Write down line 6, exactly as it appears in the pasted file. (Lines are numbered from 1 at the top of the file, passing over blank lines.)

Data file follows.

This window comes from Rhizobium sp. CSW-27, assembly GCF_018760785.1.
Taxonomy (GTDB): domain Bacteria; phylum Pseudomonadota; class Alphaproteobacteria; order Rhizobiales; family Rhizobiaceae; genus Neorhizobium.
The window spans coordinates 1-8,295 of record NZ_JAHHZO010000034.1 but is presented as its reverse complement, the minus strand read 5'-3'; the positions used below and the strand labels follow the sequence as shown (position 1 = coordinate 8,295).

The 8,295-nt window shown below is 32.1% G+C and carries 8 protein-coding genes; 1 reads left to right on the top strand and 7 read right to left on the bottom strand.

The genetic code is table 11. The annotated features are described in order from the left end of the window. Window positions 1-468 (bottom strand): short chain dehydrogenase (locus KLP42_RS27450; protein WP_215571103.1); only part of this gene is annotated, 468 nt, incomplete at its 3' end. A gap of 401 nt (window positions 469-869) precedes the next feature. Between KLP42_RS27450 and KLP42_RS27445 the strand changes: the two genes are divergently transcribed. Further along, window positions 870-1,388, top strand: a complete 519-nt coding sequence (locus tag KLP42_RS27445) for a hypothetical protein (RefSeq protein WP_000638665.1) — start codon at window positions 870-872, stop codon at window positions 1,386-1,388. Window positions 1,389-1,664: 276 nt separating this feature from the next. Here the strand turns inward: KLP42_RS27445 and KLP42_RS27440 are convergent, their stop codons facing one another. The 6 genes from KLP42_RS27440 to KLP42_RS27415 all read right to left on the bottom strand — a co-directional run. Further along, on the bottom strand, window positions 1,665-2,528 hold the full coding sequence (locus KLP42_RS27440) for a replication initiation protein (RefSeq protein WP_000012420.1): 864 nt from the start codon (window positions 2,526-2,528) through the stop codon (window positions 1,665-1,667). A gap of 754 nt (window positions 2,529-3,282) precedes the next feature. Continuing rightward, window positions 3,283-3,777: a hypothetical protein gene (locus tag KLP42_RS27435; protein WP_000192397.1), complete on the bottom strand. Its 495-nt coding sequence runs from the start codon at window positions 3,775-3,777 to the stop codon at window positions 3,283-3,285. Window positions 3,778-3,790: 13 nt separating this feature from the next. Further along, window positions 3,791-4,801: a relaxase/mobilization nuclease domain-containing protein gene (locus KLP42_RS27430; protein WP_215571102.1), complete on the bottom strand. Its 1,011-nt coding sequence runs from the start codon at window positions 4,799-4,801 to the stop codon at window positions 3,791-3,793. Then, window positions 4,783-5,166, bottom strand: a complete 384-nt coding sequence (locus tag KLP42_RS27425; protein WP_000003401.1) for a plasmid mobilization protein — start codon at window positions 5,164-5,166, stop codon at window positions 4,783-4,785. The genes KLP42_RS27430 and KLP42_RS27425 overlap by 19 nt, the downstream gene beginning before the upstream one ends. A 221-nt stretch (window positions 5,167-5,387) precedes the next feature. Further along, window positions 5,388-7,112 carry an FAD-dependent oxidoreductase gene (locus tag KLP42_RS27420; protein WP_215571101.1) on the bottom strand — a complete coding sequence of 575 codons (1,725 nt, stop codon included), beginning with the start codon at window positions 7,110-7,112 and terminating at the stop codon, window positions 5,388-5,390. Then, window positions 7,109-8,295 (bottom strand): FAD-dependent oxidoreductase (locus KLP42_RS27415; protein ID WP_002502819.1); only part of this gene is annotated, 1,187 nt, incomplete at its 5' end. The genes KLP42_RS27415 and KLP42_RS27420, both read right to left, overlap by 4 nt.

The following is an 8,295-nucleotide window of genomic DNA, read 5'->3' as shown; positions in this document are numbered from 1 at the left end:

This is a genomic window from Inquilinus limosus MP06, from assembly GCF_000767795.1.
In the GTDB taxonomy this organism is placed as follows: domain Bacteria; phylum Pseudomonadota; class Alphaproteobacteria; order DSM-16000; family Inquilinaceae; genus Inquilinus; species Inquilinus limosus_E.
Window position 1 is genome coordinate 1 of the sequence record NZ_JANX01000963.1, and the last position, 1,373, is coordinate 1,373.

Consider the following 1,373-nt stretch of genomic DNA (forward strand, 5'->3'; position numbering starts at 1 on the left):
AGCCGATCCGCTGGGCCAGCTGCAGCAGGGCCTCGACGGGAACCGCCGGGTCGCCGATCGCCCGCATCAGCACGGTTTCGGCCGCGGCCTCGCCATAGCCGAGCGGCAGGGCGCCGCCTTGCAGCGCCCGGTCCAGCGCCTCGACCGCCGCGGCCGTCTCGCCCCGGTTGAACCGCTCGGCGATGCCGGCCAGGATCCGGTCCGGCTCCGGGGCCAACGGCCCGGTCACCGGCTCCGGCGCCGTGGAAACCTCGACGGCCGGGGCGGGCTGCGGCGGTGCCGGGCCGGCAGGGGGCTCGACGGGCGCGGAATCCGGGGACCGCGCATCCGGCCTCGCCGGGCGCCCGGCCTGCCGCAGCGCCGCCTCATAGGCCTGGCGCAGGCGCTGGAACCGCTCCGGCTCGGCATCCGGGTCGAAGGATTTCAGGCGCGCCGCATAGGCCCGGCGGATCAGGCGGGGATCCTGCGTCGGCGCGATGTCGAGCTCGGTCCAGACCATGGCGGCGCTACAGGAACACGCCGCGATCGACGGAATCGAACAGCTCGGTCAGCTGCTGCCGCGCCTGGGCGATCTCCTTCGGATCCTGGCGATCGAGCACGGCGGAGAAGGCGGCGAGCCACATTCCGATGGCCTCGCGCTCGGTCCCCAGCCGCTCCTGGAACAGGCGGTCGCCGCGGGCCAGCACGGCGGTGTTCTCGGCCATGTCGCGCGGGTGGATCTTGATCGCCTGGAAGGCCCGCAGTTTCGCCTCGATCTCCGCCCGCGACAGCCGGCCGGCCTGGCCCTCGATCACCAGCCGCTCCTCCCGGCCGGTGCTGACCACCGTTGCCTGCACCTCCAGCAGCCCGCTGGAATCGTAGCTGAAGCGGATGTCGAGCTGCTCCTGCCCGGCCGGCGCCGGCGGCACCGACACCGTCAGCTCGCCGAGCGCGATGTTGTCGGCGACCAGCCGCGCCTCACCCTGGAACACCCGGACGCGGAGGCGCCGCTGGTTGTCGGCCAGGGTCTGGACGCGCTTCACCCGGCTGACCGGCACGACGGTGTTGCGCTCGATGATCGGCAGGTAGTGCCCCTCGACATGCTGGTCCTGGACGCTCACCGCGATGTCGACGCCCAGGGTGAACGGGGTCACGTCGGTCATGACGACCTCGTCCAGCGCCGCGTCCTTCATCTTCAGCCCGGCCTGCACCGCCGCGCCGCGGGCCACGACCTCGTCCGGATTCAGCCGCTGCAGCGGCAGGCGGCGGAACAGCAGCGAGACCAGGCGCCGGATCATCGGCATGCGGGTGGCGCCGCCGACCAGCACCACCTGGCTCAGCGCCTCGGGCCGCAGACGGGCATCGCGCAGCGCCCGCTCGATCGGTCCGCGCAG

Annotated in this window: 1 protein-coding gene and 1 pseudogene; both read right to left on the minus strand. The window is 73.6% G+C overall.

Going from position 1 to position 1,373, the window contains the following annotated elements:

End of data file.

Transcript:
The following is an 8,295-nucleotide window of genomic DNA, read 5'->3' as shown; positions in this document are numbered from 1 at the left end: